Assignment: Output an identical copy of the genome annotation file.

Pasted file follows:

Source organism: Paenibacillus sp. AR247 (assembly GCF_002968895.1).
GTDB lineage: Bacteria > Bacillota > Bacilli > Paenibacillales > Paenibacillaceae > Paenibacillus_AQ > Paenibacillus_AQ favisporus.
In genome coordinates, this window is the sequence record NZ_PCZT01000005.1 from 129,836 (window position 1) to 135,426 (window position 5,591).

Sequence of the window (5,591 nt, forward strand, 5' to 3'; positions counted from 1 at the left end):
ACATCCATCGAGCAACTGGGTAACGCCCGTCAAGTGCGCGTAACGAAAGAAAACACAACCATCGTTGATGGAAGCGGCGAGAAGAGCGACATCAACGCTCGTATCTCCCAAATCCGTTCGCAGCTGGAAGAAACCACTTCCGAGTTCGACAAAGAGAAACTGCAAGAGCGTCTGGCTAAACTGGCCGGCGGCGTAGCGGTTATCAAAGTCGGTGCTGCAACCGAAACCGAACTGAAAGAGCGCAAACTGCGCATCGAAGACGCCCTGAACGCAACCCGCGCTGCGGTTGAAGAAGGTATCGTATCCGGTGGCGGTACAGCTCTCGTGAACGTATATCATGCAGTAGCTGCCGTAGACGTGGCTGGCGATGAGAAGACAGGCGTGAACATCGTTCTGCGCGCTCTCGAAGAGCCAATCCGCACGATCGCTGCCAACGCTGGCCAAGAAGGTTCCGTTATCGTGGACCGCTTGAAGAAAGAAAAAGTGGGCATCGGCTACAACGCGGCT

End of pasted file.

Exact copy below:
Source organism: Paenibacillus sp. AR247 (assembly GCF_002968895.1).
GTDB lineage: Bacteria > Bacillota > Bacilli > Paenibacillales > Paenibacillaceae > Paenibacillus_AQ > Paenibacillus_AQ favisporus.
In genome coordinates, this window is the sequence record NZ_PCZT01000005.1 from 129,836 (window position 1) to 135,426 (window position 5,591).

Sequence of the window (5,591 nt, forward strand, 5' to 3'; positions counted from 1 at the left end):
ACATCCATCGAGCAACTGGGTAACGCCCGTCAAGTGCGCGTAACGAAAGAAAACACAACCATCGTTGATGGAAGCGGCGAGAAGAGCGACATCAACGCTCGTATCTCCCAAATCCGTTCGCAGCTGGAAGAAACCACTTCCGAGTTCGACAAAGAGAAACTGCAAGAGCGTCTGGCTAAACTGGCCGGCGGCGTAGCGGTTATCAAAGTCGGTGCTGCAACCGAAACCGAACTGAAAGAGCGCAAACTGCGCATCGAAGACGCCCTGAACGCAACCCGCGCTGCGGTTGAAGAAGGTATCGTATCCGGTGGCGGTACAGCTCTCGTGAACGTATATCATGCAGTAGCTGCCGTAGACGTGGCTGGCGATGAGAAGACAGGCGTGAACATCGTTCTGCGCGCTCTCGAAGAGCCAATCCGCACGATCGCTGCCAACGCTGGCCAAGAAGGTTCCGTTATCGTGGACCGCTTGAAGAAAGAAAAAGTGGGCATCGGCTACAACGCGGCT